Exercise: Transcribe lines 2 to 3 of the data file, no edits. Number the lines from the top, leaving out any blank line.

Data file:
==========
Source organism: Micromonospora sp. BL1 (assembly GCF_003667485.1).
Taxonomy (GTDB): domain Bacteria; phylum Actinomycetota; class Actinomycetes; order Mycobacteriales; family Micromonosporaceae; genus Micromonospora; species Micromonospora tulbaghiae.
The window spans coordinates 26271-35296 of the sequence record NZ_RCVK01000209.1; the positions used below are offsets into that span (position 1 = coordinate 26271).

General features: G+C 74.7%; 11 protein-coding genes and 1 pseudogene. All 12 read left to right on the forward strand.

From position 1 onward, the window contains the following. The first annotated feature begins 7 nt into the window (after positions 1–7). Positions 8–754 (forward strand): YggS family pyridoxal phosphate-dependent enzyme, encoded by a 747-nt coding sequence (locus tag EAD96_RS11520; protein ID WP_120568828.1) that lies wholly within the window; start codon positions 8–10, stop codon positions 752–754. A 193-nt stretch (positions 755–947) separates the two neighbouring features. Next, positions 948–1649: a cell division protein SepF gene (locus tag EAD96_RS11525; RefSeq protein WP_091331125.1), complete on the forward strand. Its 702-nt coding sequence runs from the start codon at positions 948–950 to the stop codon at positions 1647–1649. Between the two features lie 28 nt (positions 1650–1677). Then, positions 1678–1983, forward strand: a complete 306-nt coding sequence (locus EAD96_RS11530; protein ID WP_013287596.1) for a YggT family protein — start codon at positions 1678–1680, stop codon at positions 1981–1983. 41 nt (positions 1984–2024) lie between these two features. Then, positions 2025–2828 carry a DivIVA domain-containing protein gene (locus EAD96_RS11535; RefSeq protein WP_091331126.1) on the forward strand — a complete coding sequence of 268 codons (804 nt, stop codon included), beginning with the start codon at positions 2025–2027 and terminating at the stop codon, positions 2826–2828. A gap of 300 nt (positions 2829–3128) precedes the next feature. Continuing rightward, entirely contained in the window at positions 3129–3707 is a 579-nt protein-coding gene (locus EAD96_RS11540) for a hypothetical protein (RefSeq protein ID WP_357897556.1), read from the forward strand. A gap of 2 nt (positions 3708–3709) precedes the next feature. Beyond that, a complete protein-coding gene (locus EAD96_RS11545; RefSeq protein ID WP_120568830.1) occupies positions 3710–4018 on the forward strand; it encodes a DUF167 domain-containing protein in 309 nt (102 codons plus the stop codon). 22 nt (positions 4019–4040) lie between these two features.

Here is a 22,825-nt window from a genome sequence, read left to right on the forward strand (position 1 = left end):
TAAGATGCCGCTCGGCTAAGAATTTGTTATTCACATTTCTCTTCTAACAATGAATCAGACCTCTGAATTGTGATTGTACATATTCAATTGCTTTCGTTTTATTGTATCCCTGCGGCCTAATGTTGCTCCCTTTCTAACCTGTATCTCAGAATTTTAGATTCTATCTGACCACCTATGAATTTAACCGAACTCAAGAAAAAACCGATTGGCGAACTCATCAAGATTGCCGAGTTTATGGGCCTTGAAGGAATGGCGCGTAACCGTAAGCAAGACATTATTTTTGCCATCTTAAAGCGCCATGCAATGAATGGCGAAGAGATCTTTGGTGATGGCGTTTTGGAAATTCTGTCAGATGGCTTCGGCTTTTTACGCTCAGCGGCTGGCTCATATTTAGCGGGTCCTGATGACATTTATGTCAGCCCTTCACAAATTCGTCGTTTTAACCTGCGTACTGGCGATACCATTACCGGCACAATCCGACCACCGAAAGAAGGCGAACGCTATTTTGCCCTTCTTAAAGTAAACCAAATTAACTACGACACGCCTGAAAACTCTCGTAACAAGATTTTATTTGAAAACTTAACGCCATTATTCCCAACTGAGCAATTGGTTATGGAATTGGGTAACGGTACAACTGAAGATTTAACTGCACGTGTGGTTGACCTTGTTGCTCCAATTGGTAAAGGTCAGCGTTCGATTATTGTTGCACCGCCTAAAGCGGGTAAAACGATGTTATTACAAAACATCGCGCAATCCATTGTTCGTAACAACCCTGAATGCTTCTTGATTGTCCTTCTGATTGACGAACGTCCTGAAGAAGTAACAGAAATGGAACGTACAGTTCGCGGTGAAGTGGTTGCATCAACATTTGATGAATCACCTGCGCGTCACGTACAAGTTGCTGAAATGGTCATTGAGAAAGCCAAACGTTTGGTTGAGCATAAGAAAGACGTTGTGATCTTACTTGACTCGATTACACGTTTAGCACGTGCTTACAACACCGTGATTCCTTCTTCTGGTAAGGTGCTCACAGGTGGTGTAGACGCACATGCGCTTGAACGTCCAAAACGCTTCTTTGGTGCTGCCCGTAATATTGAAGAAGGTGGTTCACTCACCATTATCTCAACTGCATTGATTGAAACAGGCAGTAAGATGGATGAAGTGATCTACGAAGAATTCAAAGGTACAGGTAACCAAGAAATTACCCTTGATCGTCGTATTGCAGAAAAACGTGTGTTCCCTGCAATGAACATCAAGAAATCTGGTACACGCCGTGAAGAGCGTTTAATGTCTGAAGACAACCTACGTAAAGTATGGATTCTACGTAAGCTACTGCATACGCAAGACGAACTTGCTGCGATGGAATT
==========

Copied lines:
Taxonomy (GTDB): domain Bacteria; phylum Actinomycetota; class Actinomycetes; order Mycobacteriales; family Micromonosporaceae; genus Micromonospora; species Micromonospora tulbaghiae.
The window spans coordinates 26271-35296 of the sequence record NZ_RCVK01000209.1; the positions used below are offsets into that span (position 1 = coordinate 26271).